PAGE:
Kill the Chicken …
… to scare the monkeys.
Andrew Lilico gets the game over Syriza exactly right.
In current discussions of what Greece might or might not get in the way of concessions from the Eurozone, there has so far been relatively little appreciation of one basic political reality: as far as the governments of Spain, Portugal, Ireland, probably Italy and perhaps even France are concerned, Syriza must fail and must be seen to fail. … […] And note: I haven’t even got on to the problem of how voters in Germany or Finland or the Netherlands would react to being told that Syriza had extracted concessions with its comic-book antics.
Unless Syriza-led Greece is hideously crucified, it wins — and what will be unfolding is an extremely brutal zero-sum game (in which Greece cannot be allowed to win). For the EU establishment, a Syriza success story would be a catastrophe of almost incomprehensible magnitude. It would bring with it an entire narrative of core institutional delegitimation, which in the case of the peripheral nations (as glossed by Lilico) runs: “… what we really should have done was to raise the minimum wage, hire back the public sector staff that had been fired, say we weren’t going to pay our debts to our eurozone partners, cosy up to the Russians and tell the Germans they didn’t feel nearly guilty enough about World War Two. Then everyone would have said we were ‘rock stars’ and and forgiven our debts.”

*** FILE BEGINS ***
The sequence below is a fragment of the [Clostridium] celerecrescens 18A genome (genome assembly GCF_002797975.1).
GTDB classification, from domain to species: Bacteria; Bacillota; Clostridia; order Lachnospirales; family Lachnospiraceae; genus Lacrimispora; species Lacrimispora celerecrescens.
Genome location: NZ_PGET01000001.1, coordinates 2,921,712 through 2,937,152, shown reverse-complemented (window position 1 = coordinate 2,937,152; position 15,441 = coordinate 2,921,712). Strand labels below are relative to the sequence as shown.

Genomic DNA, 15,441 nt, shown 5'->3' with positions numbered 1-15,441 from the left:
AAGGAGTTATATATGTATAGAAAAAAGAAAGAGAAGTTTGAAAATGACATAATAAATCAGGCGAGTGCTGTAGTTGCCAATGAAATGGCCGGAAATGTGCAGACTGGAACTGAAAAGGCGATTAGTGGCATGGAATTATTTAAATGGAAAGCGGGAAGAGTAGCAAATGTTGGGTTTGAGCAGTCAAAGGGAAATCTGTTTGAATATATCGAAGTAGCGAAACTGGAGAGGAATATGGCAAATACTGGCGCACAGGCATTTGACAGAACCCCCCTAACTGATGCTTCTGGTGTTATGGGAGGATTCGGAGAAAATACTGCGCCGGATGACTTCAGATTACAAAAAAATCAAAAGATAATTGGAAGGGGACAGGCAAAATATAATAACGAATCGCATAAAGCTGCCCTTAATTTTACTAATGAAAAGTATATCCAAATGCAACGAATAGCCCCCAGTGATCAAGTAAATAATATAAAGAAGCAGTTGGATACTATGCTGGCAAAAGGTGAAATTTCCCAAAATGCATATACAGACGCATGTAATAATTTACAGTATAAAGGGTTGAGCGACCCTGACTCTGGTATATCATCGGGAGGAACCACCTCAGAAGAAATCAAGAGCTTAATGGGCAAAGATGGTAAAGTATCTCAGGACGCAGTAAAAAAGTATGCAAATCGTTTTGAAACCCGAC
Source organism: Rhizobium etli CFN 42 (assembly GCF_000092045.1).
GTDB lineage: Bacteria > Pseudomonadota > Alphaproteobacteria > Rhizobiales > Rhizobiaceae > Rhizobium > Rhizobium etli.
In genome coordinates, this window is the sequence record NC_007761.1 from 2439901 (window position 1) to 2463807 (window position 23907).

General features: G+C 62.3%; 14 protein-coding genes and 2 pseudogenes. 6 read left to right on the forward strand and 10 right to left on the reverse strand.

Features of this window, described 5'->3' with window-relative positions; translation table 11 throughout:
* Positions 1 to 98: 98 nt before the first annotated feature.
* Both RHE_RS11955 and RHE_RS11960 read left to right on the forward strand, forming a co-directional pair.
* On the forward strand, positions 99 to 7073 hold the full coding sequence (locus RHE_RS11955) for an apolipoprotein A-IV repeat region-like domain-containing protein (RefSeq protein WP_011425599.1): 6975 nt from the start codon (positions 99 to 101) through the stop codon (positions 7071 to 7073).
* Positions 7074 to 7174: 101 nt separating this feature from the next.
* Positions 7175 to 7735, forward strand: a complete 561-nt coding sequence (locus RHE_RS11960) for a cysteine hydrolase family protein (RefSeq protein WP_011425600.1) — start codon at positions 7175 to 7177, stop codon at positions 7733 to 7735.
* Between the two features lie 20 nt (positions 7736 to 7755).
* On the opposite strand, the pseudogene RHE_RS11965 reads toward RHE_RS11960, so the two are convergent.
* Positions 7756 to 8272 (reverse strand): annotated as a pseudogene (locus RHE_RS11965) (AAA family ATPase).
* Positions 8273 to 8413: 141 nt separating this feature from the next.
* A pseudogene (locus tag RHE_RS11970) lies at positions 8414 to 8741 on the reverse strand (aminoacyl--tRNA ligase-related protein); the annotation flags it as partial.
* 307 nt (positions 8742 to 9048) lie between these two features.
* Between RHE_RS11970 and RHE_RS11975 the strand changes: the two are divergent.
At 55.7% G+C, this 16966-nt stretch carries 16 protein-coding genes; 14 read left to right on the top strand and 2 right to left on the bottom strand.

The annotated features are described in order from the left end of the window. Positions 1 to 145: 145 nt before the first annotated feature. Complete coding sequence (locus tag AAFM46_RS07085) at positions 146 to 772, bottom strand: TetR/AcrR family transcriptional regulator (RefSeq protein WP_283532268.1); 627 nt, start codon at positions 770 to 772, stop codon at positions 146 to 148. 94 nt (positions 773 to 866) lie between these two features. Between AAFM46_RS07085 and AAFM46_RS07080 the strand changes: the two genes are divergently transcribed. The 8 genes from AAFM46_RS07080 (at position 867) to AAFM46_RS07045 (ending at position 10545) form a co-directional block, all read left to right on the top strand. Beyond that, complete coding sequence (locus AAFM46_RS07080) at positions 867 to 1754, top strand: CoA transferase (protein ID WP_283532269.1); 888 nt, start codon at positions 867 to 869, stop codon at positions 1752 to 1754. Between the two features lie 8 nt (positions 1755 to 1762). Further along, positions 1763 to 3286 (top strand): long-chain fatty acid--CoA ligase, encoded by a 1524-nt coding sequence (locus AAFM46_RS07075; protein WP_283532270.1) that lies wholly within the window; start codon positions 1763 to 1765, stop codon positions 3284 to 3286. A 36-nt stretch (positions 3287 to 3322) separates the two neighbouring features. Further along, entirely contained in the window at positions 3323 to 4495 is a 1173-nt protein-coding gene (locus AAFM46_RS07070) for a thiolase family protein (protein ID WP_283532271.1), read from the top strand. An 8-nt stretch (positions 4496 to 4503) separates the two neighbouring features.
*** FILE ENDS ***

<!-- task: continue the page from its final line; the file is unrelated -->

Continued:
It’s unthinkable that Germany could let this story put down roots in the fertile manure of renewed growth. Instead, there will be war by other means. Crucially, the more calamitously things now turn out for Greece, the more the EU will be strengthened, if only for a while.
From the perspective of these eurozone governments, Syriza must fail. The best way for it to fail would be for it to capitulate utterly and crawl back to Greece with its tail between its legs and a few cosmetic patronising “concessions” such as renaming the “Troika” the “Consultative Committee” (or, if it makes them feel better, the “Symvouleftiki Epitropi”). If it won’t do that — and there’s a good chance that if it did try to do that then the Greek government would collapse, anyway — then things get a bit more complicated. Because if it’s bad and dangerous for Syriza to succeed inside the euro, it would be disastrous for it to succeed outside the euro.
ADDED: The game (formalized)